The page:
Below is a description of the workshop on mindful writing I'll be presenting at the New England Association of Teachers of English Conference, October 19, 2018.
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Their Ability to Write is Always Present: Mindful Writing in the Classroom
A Buddhist mindfulness perspective can change how we think and feel about writing, reducing the anxiousness experienced around writing that comes from future-oriented thinking, and building a sense of wellness and balance. Much is lost with a misplaced present moment because students forfeit rewarding writing experience for stress, frustration, boredom, fear, and shortchanged creativity. In college writing courses, mindful writing highlights the present during writing and casts a new light on conventional notions of audience, invention, and revision while bringing forth overlooked parts of writing experience like internal talk, the nonverbal, and preconception. Every moment can become a prolific moment.
In this presentation, I first explain why people can become stuck in their writing by failing to notice their actual location in the present and instead mindlessly think of the future. I explain the causes of students’ struggle with writing from a mindfulness perspective: what mindfulness reveals about the causes of difficulty and disengagement. I provide participants with a five-minute hands-on activity that demonstrates the difference mindful perception can bring to their writing.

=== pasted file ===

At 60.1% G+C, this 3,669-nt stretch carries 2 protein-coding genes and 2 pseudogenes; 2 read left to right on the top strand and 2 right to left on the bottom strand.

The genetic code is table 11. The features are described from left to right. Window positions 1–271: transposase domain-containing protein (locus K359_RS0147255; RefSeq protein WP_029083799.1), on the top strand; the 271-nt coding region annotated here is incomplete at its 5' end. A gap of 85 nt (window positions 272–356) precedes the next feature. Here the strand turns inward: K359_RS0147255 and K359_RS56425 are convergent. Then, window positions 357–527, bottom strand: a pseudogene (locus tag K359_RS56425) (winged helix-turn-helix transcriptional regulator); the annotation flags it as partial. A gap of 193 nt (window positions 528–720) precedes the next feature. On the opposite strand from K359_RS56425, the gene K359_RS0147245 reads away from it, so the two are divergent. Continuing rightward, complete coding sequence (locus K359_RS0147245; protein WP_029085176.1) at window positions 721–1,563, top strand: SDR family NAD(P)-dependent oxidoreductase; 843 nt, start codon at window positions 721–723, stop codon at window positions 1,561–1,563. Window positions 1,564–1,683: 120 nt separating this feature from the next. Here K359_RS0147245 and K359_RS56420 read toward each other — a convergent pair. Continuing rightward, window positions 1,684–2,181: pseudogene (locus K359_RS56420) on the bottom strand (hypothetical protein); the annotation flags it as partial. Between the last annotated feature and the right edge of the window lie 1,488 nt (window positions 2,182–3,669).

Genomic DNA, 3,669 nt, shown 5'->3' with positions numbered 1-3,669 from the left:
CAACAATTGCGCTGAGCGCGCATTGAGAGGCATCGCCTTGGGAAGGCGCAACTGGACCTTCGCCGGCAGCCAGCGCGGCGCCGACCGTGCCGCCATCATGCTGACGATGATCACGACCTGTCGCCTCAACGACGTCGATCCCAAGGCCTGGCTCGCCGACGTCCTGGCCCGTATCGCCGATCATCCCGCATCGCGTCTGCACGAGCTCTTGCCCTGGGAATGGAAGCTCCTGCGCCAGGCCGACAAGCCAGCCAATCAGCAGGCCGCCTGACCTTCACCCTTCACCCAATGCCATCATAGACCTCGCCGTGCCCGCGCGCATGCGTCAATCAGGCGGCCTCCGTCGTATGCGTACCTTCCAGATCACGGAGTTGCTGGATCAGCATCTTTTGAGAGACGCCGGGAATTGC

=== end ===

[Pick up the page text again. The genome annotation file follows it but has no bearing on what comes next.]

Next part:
Next, I discuss the benefits of sticking with the present moment while writing and how a present-focused model can increase writing ease, enjoyment, calm, and well-being. Mindful awareness not only casts new light on conventional notions, chief among them audience, but it also brings forward the usually overlooked resources of internal talk and impermanence. I show examples of practical approaches to mindful writing that dovetail into traditional college writing curricula about the writing process and rhetoric.
Mindfulness in writing instruction need not be overly complex: teaching students a few simple ways to observe the moment during writing can make an immediate difference.
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